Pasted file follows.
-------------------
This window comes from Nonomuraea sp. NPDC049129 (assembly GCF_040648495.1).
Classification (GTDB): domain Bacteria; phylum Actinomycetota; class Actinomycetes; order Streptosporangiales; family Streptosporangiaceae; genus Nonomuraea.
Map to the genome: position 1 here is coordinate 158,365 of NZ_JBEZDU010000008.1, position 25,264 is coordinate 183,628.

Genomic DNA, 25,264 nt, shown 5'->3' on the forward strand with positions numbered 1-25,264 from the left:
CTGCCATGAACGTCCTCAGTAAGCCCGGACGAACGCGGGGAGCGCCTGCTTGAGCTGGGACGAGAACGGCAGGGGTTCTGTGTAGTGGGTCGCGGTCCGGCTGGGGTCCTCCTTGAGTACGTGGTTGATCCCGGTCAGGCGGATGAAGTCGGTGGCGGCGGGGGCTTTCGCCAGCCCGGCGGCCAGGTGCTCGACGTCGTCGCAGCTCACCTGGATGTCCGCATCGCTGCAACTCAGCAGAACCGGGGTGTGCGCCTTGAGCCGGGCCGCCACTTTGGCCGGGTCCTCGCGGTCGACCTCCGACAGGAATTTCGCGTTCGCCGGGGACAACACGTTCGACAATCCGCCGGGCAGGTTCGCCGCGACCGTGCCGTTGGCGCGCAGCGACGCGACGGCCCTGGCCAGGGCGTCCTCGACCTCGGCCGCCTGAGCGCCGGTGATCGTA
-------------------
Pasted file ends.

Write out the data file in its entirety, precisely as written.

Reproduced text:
This window comes from Nonomuraea sp. NPDC049129 (assembly GCF_040648495.1).
Classification (GTDB): domain Bacteria; phylum Actinomycetota; class Actinomycetes; order Streptosporangiales; family Streptosporangiaceae; genus Nonomuraea.
Map to the genome: position 1 here is coordinate 158,365 of NZ_JBEZDU010000008.1, position 25,264 is coordinate 183,628.

Genomic DNA, 25,264 nt, shown 5'->3' on the forward strand with positions numbered 1-25,264 from the left:
CTGCCATGAACGTCCTCAGTAAGCCCGGACGAACGCGGGGAGCGCCTGCTTGAGCTGGGACGAGAACGGCAGGGGTTCTGTGTAGTGGGTCGCGGTCCGGCTGGGGTCCTCCTTGAGTACGTGGTTGATCCCGGTCAGGCGGATGAAGTCGGTGGCGGCGGGGGCTTTCGCCAGCCCGGCGGCCAGGTGCTCGACGTCGTCGCAGCTCACCTGGATGTCCGCATCGCTGCAACTCAGCAGAACCGGGGTGTGCGCCTTGAGCCGGGCCGCCACTTTGGCCGGGTCCTCGCGGTCGACCTCCGACAGGAATTTCGCGTTCGCCGGGGACAACACGTTCGACAATCCGCCGGGCAGGTTCGCCGCGACCGTGCCGTTGGCGCGCAGCGACGCGACGGCCCTGGCCAGGGCGTCCTCGACCTCGGCCGCCTGAGCGCCGGTGATCGTA